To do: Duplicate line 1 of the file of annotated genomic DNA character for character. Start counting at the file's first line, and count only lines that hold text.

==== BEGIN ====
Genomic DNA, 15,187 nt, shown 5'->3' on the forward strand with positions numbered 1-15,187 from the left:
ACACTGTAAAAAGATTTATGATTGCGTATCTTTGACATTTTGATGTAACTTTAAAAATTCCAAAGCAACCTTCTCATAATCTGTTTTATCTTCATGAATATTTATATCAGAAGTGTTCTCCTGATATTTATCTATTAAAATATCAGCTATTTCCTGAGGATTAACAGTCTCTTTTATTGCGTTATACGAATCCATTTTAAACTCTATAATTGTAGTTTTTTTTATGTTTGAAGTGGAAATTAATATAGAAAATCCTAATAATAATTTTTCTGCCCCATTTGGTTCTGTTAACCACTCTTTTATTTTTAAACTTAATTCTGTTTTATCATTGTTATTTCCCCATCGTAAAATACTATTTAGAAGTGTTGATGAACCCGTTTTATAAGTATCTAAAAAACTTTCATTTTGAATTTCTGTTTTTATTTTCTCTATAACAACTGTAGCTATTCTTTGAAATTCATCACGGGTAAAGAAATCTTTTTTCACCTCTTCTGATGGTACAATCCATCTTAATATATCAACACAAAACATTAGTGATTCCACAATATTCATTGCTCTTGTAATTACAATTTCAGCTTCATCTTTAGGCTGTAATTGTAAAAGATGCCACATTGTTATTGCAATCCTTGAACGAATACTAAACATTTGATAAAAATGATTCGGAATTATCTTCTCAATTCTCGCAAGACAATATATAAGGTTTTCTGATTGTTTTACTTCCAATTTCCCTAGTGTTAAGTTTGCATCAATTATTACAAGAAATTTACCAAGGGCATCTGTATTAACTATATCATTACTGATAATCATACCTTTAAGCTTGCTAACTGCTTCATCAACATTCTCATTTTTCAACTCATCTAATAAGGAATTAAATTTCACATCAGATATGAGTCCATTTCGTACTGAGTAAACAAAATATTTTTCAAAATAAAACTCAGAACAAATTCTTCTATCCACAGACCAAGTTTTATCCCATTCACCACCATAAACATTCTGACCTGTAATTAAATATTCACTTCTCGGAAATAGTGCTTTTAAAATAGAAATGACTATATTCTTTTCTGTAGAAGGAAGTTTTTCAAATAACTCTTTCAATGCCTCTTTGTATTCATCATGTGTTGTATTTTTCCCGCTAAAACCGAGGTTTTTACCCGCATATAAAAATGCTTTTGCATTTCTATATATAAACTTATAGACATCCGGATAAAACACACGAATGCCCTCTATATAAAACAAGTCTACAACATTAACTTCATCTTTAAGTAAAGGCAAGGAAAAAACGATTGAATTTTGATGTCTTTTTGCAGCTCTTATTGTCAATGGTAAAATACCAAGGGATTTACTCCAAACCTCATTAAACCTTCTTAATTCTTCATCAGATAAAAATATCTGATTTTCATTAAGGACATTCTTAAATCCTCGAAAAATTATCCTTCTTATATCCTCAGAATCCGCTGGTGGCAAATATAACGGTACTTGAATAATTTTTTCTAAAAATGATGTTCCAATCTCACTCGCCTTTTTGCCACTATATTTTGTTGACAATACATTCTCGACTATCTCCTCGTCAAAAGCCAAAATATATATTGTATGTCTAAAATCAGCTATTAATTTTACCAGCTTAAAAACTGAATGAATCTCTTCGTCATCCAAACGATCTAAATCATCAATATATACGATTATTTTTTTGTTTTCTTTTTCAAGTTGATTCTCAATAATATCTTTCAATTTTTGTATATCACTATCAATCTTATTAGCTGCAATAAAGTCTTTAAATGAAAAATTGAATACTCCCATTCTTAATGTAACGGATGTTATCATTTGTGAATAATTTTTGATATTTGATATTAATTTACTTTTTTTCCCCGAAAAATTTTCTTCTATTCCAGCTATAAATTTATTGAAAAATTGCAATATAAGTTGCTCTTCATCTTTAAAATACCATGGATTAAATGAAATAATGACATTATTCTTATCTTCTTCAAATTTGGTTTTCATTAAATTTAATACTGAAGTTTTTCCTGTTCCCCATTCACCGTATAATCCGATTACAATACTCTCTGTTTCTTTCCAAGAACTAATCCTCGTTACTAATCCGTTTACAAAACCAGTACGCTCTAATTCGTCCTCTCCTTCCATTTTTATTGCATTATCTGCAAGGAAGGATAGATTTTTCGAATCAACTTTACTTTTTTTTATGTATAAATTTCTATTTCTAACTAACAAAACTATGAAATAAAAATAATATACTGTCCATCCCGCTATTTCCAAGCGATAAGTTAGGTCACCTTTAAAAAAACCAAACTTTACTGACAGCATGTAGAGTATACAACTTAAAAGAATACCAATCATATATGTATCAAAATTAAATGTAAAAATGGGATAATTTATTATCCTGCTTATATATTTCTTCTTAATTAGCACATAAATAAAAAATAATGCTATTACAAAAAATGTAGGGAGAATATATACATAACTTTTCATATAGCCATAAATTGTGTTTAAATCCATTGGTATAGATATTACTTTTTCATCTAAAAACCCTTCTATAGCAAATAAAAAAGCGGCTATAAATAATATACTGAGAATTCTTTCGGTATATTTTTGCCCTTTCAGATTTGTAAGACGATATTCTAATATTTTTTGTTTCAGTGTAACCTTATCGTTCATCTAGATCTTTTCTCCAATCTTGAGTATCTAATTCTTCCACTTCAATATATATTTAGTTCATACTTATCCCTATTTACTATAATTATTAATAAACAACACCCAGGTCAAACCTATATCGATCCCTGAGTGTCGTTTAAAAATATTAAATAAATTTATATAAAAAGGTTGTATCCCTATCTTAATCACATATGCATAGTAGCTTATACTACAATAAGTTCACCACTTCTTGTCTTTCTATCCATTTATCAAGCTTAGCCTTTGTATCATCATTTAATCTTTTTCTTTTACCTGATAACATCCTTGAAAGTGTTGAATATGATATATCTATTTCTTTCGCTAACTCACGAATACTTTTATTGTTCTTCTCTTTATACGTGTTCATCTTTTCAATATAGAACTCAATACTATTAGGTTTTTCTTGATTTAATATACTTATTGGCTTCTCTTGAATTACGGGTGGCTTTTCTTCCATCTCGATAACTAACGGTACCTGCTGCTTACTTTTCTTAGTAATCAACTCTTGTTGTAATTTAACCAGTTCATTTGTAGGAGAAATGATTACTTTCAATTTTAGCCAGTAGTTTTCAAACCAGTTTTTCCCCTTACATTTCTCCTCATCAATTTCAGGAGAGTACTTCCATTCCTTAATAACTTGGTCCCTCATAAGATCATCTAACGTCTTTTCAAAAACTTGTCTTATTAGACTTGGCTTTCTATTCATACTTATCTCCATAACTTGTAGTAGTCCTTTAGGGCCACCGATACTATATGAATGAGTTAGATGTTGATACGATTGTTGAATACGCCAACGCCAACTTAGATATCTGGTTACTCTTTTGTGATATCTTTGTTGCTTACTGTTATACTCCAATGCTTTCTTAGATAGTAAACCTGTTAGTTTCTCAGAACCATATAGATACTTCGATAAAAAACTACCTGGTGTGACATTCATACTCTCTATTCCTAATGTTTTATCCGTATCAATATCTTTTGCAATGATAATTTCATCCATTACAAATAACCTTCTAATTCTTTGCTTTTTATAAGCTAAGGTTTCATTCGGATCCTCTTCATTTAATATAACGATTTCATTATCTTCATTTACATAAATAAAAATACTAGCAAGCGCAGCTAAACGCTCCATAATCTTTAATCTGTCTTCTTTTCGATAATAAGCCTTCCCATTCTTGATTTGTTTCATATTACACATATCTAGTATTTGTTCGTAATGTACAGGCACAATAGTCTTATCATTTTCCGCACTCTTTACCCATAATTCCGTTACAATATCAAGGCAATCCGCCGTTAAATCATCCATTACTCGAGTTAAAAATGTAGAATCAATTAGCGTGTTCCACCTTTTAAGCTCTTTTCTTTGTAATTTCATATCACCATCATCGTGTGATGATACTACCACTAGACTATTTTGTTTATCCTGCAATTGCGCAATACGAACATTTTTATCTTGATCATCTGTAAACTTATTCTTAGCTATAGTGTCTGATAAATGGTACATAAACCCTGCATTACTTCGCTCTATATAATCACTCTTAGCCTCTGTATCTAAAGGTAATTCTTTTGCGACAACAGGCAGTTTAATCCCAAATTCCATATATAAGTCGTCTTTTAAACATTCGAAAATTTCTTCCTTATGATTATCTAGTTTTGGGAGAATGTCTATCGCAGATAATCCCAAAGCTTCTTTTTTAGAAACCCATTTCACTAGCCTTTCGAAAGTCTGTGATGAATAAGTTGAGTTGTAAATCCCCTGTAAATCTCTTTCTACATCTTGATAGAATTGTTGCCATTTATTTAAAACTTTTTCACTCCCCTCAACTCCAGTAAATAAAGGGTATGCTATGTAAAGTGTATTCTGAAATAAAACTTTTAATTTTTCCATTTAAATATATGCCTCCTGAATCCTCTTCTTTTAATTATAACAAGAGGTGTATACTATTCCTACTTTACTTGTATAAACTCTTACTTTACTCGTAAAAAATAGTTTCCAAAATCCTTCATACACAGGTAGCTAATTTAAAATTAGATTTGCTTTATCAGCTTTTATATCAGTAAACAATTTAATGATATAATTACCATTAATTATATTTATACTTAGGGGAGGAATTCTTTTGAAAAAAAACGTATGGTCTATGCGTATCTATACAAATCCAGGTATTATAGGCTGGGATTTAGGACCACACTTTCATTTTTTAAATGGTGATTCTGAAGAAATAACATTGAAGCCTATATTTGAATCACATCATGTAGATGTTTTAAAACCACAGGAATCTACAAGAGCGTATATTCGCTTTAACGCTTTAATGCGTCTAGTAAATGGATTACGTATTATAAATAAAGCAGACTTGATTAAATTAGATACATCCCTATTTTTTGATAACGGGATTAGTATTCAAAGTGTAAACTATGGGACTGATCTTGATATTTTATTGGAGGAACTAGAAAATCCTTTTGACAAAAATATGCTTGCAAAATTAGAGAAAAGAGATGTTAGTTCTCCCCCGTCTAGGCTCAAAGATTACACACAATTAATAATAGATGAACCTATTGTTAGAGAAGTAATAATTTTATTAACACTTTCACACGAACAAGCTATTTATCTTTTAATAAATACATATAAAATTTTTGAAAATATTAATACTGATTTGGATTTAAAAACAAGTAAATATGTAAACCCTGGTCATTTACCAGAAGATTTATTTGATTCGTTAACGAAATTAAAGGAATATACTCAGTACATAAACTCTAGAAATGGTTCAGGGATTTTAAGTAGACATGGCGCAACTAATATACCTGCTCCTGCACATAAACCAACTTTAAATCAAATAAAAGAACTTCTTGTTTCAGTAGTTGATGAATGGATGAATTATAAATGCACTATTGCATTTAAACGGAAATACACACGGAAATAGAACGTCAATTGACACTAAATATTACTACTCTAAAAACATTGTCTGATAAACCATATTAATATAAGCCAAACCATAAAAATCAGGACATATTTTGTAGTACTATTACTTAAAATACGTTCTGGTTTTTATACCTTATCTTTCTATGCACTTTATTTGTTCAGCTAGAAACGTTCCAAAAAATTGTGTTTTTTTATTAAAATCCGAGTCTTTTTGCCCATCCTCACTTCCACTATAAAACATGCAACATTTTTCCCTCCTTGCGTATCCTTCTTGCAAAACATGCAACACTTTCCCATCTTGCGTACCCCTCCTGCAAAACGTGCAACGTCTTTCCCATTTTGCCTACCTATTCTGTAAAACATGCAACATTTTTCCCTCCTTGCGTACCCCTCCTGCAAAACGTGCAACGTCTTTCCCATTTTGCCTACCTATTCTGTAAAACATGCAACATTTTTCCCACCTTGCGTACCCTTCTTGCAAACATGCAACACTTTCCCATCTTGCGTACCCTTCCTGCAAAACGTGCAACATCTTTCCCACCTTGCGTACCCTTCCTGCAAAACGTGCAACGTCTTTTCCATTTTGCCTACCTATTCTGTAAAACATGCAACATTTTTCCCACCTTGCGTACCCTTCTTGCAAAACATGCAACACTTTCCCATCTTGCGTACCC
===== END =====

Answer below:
Genomic DNA, 15,187 nt, shown 5'->3' on the forward strand with positions numbered 1-15,187 from the left: